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Activation of the innate immune system in atherosclerotic disease

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Author: Oude Nijhuis, M.M. · Keulen, J.K. van · Pasterkamp, G. · Quax, P.H. · Kleijn, D.P.V. de
Institution: TNO Kwaliteit van Leven
Source:Current Pharmaceutical Design, 10, 13, 983-994
Identifier: 239930
doi: doi:10.2174/138161207780487593
Keywords: Biomedical Research · Atherogenesis · Infection · Inflammation · Innate immunity · Toll-like receptors · antibiotic agent · azithromycin · e 5331 · e 5531 · e 5564 · eritoran · ligand · lipid A derivative · lipopolysaccharide antagonist · low density lipoprotein · malonaldehyde · oxidized low density lipoprotein · placebo · receptor blocking agent · toll like receptor · vaccine · antigen recognition · atherogenesis · atherosclerosis · clinical trial · disease course · drug megadose · drug targeting · genetic polymorphism · human · innate immunity · knockout mouse · low drug dose · nonhuman · priority journal · review · signal transduction · vaccination · Animals · Atherosclerosis · Communicable Diseases · Humans · Immunity, Natural · Immunotherapy · Inflammation · Ligands · Lipopolysaccharides · Lipoproteins · Peptidoglycan · Signal Transduction · Toll-Like Receptors · Vaccines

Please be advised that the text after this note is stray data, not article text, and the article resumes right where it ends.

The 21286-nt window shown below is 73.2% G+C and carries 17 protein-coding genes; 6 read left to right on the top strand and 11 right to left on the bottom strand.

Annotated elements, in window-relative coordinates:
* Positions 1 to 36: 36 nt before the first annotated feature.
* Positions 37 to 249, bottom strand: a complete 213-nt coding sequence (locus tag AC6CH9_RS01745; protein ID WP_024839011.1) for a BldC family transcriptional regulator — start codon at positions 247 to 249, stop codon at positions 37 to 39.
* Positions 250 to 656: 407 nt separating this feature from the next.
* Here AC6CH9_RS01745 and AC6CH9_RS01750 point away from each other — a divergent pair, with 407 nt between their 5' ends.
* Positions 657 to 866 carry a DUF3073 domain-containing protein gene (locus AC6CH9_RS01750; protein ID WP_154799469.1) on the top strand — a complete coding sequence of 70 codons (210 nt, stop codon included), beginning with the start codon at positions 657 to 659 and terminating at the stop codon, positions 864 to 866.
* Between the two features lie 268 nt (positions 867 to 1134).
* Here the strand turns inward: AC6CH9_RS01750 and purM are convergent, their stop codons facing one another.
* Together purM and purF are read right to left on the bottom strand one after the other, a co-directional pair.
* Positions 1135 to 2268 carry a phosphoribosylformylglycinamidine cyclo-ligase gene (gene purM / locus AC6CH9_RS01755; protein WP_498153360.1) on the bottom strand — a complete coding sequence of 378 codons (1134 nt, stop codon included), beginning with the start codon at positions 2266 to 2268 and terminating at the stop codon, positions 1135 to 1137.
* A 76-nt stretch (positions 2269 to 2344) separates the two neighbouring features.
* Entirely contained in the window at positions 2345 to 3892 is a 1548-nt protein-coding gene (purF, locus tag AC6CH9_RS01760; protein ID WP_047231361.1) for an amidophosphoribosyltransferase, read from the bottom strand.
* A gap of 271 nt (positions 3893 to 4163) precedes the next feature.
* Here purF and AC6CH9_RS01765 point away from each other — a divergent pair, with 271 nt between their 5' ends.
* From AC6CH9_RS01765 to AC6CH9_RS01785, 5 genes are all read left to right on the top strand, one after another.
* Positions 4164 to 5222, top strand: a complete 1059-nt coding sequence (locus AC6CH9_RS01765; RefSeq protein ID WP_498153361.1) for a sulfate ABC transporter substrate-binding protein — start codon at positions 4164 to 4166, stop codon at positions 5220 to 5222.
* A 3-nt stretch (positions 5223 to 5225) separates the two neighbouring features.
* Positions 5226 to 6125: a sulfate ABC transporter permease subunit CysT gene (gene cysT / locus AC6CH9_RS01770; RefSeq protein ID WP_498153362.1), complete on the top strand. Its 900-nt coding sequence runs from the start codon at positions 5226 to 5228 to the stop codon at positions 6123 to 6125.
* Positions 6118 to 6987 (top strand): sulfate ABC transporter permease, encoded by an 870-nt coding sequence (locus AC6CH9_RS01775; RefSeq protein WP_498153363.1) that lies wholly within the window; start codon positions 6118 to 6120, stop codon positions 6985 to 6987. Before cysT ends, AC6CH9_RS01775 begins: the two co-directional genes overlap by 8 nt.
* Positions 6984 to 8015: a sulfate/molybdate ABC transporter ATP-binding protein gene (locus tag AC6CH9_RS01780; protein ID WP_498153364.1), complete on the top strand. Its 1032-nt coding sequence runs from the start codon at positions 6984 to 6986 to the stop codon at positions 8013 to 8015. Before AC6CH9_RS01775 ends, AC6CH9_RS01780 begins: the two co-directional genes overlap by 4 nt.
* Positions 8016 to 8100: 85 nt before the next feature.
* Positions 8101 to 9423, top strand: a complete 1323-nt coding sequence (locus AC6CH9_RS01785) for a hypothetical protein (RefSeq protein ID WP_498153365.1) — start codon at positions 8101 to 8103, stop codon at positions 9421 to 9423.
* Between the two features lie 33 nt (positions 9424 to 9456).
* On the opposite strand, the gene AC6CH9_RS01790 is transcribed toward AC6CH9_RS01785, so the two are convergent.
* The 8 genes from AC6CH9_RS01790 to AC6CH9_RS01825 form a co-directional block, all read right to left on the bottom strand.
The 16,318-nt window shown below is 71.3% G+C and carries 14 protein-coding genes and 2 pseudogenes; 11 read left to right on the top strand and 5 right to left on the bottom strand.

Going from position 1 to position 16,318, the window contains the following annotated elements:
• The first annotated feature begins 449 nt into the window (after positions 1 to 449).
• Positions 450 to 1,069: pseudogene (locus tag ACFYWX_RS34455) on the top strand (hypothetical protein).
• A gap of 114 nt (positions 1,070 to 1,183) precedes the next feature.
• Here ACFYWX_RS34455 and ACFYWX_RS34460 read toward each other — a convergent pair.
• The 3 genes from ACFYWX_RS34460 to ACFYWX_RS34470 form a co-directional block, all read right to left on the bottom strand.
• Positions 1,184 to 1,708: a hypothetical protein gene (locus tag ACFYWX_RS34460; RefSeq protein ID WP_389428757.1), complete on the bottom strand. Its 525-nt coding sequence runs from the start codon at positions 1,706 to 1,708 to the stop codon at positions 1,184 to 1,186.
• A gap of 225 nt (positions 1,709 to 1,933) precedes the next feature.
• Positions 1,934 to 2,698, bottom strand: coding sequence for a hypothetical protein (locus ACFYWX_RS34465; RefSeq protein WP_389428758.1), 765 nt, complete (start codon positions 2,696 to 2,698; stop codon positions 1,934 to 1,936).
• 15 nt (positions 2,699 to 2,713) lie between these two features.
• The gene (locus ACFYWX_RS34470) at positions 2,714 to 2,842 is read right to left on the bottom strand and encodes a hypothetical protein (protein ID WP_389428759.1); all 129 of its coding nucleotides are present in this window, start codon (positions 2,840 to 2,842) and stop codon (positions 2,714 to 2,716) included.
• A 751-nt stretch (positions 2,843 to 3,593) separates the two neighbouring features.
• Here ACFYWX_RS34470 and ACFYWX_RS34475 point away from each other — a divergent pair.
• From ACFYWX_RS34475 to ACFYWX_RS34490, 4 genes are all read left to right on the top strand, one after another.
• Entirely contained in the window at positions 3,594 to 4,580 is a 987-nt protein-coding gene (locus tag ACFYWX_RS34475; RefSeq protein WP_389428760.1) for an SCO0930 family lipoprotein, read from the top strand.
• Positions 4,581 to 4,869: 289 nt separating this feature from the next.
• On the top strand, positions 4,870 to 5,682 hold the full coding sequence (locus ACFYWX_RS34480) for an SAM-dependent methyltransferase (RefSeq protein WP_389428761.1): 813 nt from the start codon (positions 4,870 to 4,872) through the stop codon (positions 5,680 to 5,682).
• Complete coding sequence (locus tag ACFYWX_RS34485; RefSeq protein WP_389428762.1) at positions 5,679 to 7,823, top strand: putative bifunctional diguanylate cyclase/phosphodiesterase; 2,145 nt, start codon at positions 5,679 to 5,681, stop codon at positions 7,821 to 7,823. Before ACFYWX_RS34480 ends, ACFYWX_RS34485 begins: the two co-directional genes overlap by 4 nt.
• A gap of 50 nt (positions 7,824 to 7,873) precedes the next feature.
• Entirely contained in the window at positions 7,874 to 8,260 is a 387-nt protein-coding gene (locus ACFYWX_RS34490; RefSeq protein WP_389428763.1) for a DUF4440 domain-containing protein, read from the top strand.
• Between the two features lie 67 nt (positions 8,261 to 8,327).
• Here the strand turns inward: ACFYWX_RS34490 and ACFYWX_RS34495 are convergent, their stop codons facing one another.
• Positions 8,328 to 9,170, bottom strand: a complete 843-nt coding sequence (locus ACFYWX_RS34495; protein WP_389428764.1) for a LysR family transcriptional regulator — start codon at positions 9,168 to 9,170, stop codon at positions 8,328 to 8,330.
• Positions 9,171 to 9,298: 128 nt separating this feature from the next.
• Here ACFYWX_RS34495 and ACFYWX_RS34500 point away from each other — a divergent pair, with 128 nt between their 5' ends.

Innate immunity is the first line of defence against invading micro-organisms. The family of Toll-like receptors (TLRs) recognizes pathogen-associated molecular patterns (PAMPs) that are carried by the invading micro-organisms. Infectious pathogens have been implicated to play an important role in atherosclerosis. Nowadays, evidence is accumulating that TLRs play an important role in the initiation and progression of atherosclerosis too. A lot is known about the exogenous ligands that are able to activate the TLRs, but it is also known that endogenous ligands have the capacity to activate TLRs when exogenous ligands are absent. Studies on knockout mice, epidemiological studies and even human polymorphism studies confirmed the important role of TLRs in development and progression of atherosclerotic disease. Studies with antagonists against TLR ligands and vaccination studies demonstrated that TLR signaling might be a potential target for intervention in the initiation and progression of atherosclerosis. © 2007 Bentham Science Publishers Ltd.